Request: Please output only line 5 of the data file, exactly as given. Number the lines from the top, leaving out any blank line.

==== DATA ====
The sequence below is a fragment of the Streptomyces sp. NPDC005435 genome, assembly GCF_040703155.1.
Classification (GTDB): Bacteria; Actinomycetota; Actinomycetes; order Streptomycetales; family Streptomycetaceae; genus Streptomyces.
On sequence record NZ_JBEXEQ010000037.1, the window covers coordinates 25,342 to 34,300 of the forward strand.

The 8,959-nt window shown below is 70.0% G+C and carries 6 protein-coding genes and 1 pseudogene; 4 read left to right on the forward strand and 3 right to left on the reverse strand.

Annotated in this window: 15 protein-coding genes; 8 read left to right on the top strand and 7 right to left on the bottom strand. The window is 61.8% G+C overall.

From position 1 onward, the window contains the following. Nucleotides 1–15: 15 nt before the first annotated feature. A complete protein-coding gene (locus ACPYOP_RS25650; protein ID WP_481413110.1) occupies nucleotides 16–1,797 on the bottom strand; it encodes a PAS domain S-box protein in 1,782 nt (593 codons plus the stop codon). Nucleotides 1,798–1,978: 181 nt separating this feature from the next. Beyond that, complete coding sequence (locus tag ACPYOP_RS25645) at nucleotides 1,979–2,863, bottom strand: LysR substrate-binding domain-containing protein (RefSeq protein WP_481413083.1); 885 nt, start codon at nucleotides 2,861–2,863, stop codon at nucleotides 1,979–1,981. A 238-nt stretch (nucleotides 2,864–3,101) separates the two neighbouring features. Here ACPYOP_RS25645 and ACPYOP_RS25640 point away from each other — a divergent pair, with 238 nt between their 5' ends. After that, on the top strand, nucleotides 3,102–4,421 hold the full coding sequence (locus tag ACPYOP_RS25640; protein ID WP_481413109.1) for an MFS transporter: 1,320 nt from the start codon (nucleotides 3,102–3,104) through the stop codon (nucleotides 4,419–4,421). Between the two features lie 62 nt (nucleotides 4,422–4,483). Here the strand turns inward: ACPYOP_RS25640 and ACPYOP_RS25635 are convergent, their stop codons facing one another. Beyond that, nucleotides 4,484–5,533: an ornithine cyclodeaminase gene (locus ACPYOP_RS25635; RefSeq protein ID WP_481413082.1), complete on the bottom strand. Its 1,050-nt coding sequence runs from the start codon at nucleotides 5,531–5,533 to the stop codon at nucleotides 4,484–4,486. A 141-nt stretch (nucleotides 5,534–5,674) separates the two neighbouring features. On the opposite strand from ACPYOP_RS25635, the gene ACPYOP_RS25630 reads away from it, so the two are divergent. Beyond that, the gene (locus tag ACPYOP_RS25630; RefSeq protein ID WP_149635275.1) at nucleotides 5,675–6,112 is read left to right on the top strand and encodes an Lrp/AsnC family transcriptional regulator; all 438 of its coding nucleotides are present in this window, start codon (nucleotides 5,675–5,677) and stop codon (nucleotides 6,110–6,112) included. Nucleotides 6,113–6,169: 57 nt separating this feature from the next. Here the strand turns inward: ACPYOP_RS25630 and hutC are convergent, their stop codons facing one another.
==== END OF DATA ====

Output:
Annotated in this window: 15 protein-coding genes; 8 read left to right on the top strand and 7 right to left on the bottom strand. The window is 61.8% G+C overall.